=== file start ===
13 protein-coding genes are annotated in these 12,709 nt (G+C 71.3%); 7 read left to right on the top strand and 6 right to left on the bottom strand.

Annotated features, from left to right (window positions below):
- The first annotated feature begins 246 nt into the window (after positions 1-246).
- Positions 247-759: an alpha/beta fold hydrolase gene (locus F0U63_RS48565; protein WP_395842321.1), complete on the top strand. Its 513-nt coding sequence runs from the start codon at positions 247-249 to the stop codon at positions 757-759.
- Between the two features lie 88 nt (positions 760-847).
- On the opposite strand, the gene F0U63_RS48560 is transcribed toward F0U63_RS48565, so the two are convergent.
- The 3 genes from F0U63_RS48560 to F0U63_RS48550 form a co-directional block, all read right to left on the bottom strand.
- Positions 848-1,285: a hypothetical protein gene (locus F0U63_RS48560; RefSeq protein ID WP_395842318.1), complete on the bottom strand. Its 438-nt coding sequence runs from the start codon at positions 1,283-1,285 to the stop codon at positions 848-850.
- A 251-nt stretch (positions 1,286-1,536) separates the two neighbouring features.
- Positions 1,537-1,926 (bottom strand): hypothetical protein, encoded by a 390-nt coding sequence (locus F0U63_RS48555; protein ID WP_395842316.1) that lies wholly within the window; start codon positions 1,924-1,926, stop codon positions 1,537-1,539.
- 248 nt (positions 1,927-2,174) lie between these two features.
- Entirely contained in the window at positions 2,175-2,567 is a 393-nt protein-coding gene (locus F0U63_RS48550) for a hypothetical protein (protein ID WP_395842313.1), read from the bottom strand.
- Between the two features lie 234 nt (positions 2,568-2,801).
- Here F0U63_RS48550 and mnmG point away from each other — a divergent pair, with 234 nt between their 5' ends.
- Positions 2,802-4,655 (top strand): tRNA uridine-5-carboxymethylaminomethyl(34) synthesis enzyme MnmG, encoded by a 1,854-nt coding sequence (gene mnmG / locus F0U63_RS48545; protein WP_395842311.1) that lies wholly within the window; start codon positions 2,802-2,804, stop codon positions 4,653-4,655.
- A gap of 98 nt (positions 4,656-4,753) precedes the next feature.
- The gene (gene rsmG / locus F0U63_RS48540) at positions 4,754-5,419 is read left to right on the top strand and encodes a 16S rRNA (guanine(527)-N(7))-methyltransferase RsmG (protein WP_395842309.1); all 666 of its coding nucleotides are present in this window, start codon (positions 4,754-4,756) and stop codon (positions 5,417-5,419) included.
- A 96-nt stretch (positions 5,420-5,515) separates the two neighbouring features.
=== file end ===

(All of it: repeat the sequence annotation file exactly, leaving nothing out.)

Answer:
13 protein-coding genes are annotated in these 12,709 nt (G+C 71.3%); 7 read left to right on the top strand and 6 right to left on the bottom strand.

Annotated features, from left to right (window positions below):
- The first annotated feature begins 246 nt into the window (after positions 1-246).
- Positions 247-759: an alpha/beta fold hydrolase gene (locus F0U63_RS48565; protein WP_395842321.1), complete on the top strand. Its 513-nt coding sequence runs from the start codon at positions 247-249 to the stop codon at positions 757-759.
- Between the two features lie 88 nt (positions 760-847).
- On the opposite strand, the gene F0U63_RS48560 is transcribed toward F0U63_RS48565, so the two are convergent.
- The 3 genes from F0U63_RS48560 to F0U63_RS48550 form a co-directional block, all read right to left on the bottom strand.
- Positions 848-1,285: a hypothetical protein gene (locus F0U63_RS48560; RefSeq protein ID WP_395842318.1), complete on the bottom strand. Its 438-nt coding sequence runs from the start codon at positions 1,283-1,285 to the stop codon at positions 848-850.
- A 251-nt stretch (positions 1,286-1,536) separates the two neighbouring features.
- Positions 1,537-1,926 (bottom strand): hypothetical protein, encoded by a 390-nt coding sequence (locus F0U63_RS48555; protein ID WP_395842316.1) that lies wholly within the window; start codon positions 1,924-1,926, stop codon positions 1,537-1,539.
- 248 nt (positions 1,927-2,174) lie between these two features.
- Entirely contained in the window at positions 2,175-2,567 is a 393-nt protein-coding gene (locus F0U63_RS48550) for a hypothetical protein (protein ID WP_395842313.1), read from the bottom strand.
- Between the two features lie 234 nt (positions 2,568-2,801).
- Here F0U63_RS48550 and mnmG point away from each other — a divergent pair, with 234 nt between their 5' ends.
- Positions 2,802-4,655 (top strand): tRNA uridine-5-carboxymethylaminomethyl(34) synthesis enzyme MnmG, encoded by a 1,854-nt coding sequence (gene mnmG / locus F0U63_RS48545; protein WP_395842311.1) that lies wholly within the window; start codon positions 2,802-2,804, stop codon positions 4,653-4,655.
- A gap of 98 nt (positions 4,656-4,753) precedes the next feature.
- The gene (gene rsmG / locus F0U63_RS48540) at positions 4,754-5,419 is read left to right on the top strand and encodes a 16S rRNA (guanine(527)-N(7))-methyltransferase RsmG (protein WP_395842309.1); all 666 of its coding nucleotides are present in this window, start codon (positions 4,754-4,756) and stop codon (positions 5,417-5,419) included.
- A 96-nt stretch (positions 5,420-5,515) separates the two neighbouring features.